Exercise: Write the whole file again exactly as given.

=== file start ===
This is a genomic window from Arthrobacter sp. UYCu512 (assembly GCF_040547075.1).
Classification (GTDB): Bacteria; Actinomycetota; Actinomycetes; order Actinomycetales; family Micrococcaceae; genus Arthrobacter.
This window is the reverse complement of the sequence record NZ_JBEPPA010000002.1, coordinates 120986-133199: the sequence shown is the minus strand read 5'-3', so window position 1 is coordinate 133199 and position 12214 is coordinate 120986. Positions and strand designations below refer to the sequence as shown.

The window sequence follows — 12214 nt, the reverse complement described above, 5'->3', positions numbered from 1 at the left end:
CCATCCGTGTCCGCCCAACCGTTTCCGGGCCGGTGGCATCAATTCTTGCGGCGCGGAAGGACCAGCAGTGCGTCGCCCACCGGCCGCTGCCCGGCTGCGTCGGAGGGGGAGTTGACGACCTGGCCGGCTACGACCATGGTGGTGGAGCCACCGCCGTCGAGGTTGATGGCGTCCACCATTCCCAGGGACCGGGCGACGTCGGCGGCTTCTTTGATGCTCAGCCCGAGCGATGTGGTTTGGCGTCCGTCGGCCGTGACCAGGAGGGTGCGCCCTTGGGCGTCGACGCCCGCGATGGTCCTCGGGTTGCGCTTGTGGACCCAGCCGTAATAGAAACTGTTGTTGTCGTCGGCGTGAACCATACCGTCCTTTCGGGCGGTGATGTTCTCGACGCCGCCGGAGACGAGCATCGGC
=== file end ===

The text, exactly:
This is a genomic window from Arthrobacter sp. UYCu512 (assembly GCF_040547075.1).
Classification (GTDB): Bacteria; Actinomycetota; Actinomycetes; order Actinomycetales; family Micrococcaceae; genus Arthrobacter.
This window is the reverse complement of the sequence record NZ_JBEPPA010000002.1, coordinates 120986-133199: the sequence shown is the minus strand read 5'-3', so window position 1 is coordinate 133199 and position 12214 is coordinate 120986. Positions and strand designations below refer to the sequence as shown.

The window sequence follows — 12214 nt, the reverse complement described above, 5'->3', positions numbered from 1 at the left end:
CCATCCGTGTCCGCCCAACCGTTTCCGGGCCGGTGGCATCAATTCTTGCGGCGCGGAAGGACCAGCAGTGCGTCGCCCACCGGCCGCTGCCCGGCTGCGTCGGAGGGGGAGTTGACGACCTGGCCGGCTACGACCATGGTGGTGGAGCCACCGCCGTCGAGGTTGATGGCGTCCACCATTCCCAGGGACCGGGCGACGTCGGCGGCTTCTTTGATGCTCAGCCCGAGCGATGTGGTTTGGCGTCCGTCGGCCGTGACCAGGAGGGTGCGCCCTTGGGCGTCGACGCCCGCGATGGTCCTCGGGTTGCGCTTGTGGACCCAGCCGTAATAGAAACTGTTGTTGTCGTCGGCGTGAACCATACCGTCCTTTCGGGCGGTGATGTTCTCGACGCCGCCGGAGACGAGCATCGGC